If the Government Digital Service (GDS) and the Crown Commercial Service (CCS) follow through on plans to repeal the government’s forward-thinking Cloud First first policy, which has been in place since 2013, then we can expect digital change across Whitehall to happen at an even slower pace.
Why? Because culture change is hard and ways of operating are deeply embedded across the system, meaning that strict controls need to be in place at the centre to force people to think differently. Soften those controls and human behaviour will naturally gravitate towards what is easiest and what is familiar (not necessarily with any ill intent).
For those unaware, last week it was revealed that CCS and GDS are reviewing the long-standing Cloud First policy, indicating that they perhaps favour an approach that accommodates a hybrid cloud model.
In a statement to Computer Weekly, which broke the story, Neil Quinn, director of the technology pillar at CCS, said:
As we have worked though the digital transformation journey with many central government departments and wider public sector organisations, it has become apparent that one size does not fit all, and organisations should make sure they understand what the journey to ‘cloud’ is and means for them in terms of costs, risks, skills and timescales,” said Niall Quinn, director of the technology pillar at CCS, in a statement.
We are seeing more and more customers land on a hybrid solution and therefore ‘cloud first’ may not be right for everyone.
This follows some guidance that was recently issued by the National Audit Office, which states that “cloud first may not be right for everyone”. Worryingly it adds that “cloud solutions may not always save money” (who said they did?!).
Why this is misguided
Is it surprising that departments are landing on hybrid cloud as an approach? No. This broadly reflects what’s happening in the ‘real world’, where organisations are transitioning towards the public cloud, but it’s either not cost effective or operationally possible to migrate everything.
The question CCS and GDS should be asking themselves is, would government departments have progressed as far as they have without the cloud first policy in place? I highly doubt it.
Central controls have been absolutely critical in driving change across Whitehall. We have seen this diluted in recent months, particularly with central functions being moved out to less powerful departments - we have warned about the impact of this previously.
As noted above, change is really, really hard. To make sure it happens, there needs to be a delicate balance of stick and carrot. The ‘stick’ here being spend controls and a policy that dictates that cloud is assessed first and foremost.
The ‘carrot’ being improved procurement mechanisms that make purchasing cloud solutions easier than the alternative (thank you, G-Cloud).
I’d be less concerned about the policy being removed - or softened to reflect reality (as CCS and GDS will likely argue) - if I thought that the modern ways of operating had been embedded across government. But they haven’t. Yes, things have changed, but there is still a lot of change that needs to happen and the Oligopoly is lurking in the wings, ready to offer their version of the ‘carrot’.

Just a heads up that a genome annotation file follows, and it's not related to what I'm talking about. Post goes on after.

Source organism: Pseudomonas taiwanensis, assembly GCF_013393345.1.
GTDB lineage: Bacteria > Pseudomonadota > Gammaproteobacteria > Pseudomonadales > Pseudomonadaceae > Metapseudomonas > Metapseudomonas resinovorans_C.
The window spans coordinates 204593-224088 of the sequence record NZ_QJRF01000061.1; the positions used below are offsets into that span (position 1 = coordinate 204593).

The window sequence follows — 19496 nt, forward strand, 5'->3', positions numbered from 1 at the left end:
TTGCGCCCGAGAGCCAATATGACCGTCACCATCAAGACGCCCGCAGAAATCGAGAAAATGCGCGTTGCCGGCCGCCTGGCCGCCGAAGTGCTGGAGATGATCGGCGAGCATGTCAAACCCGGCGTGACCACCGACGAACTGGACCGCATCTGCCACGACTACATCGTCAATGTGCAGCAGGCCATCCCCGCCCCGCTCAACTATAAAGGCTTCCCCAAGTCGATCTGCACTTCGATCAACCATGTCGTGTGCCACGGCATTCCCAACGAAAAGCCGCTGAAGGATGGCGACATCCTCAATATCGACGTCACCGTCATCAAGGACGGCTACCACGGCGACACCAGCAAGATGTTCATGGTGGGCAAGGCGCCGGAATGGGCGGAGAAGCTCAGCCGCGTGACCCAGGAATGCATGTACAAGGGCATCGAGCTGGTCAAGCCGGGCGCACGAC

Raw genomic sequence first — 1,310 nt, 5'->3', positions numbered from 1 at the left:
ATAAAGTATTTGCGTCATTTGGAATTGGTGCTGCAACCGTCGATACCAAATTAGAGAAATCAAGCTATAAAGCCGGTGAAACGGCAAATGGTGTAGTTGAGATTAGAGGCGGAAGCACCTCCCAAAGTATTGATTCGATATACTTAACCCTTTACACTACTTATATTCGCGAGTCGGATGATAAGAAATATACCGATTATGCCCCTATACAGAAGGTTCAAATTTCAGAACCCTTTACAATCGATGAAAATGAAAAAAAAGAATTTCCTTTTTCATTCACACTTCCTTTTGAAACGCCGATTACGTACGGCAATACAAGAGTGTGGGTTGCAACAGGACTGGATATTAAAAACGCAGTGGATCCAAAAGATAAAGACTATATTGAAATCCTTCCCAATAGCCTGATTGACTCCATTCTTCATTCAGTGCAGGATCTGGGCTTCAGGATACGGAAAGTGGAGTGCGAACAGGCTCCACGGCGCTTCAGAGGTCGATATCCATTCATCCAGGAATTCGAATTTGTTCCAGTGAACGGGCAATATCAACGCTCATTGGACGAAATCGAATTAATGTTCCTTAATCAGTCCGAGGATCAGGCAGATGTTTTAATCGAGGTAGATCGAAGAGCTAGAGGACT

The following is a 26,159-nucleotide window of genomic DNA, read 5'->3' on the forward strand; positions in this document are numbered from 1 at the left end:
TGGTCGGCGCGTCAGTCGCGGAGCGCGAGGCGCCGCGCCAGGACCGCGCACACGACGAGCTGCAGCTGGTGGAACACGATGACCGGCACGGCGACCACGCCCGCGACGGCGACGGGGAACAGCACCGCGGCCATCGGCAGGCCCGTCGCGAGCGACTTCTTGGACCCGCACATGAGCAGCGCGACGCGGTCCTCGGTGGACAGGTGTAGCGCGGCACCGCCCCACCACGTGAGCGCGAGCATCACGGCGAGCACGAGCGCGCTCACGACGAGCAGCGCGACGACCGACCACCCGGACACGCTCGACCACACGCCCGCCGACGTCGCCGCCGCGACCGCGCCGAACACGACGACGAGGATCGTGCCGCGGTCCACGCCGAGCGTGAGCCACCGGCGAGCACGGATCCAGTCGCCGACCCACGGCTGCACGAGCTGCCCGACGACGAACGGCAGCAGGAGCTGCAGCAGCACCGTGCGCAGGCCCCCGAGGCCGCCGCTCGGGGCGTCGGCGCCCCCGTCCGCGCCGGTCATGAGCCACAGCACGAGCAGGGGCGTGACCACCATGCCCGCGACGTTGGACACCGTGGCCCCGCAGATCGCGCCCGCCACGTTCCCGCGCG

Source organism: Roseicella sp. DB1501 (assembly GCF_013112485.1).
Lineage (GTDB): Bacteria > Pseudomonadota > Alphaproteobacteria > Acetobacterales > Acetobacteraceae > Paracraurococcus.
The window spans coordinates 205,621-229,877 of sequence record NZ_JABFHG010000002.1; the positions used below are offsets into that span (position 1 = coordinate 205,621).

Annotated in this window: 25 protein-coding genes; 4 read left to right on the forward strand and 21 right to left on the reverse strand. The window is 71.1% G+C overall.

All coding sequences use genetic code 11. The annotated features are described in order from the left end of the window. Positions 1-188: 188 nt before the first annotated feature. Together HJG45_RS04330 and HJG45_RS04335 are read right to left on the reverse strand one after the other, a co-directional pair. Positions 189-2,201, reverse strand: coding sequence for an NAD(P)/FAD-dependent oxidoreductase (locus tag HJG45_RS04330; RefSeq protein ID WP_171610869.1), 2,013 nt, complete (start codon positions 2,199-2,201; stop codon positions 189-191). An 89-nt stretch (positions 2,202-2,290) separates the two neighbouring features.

Also, let’s be clear, the cloud first policy does not dictate that cloud has to be procured. It just has to be considered first and foremost. In fact, it states:
When procuring new or existing services, public sector organisations should consider and fully evaluate potential cloud solutions first before considering any other option.
It then adds:
Departments remain free to choose an alternative to the cloud but will need to demonstrate that it offers better value for money. HM Treasury’s ‘Managing Public Money’ (annex 4.6) defines ‘value for money’ as ‘securing the best mix of quality and effectiveness for the least outlay over the period of the use of the goods or services bought’.
In other words, if you want to remain on-premise for a service - go for it! Just prove it is more effective and provides better value for money. I’d argue that most of the time this wouldn’t be possible, but it’s still an option.
The same confusion lies in the government’s two year contract terms for cloud, which again, are reportedly going to be softened by CCS and GDS. Departments have bemoaned the two year terms since they were introduced, as they claim that it’s not long enough to deliver the value needed from procuring a new service.
Again, this is confused. Firstly, in the ‘real world’ pricing of cloud contracts falls year on year thanks to economies of scale - tying yourself into a 5 year contract doesn’t make any sense. Secondly, departments are wrong in thinking that the two year contract term means that they have to change provider every two years - they just have to prove that that provider is still the most effective. There’s nothing to stop the department sticking with that cloud provider for decades, as long as the cloud provider keeps up its end of the bargain and remains competitive.
It’s another central control that has been put in place to ensure behaviour changes are being forced and buyers are thinking about how they operate, without becoming complacent and palming off responsibility to a third party outsourcer for decades on end.
If CCS and GDS follow through on this, it’s a huge mistake. Old behaviours will creep in and departments will be able to point to the softened policy and say - “Look, we are doing the right thing!”.
The reason this is likely being softened is because it’s hard and requires a lot of work from all those involved. It requires a lot of work on the part of CCS and GDS, and it requires a lot of work by departments. Will it be easier to shift the policy to a softer approach? Sure.
Butwhen did anything good come from taking the easy route?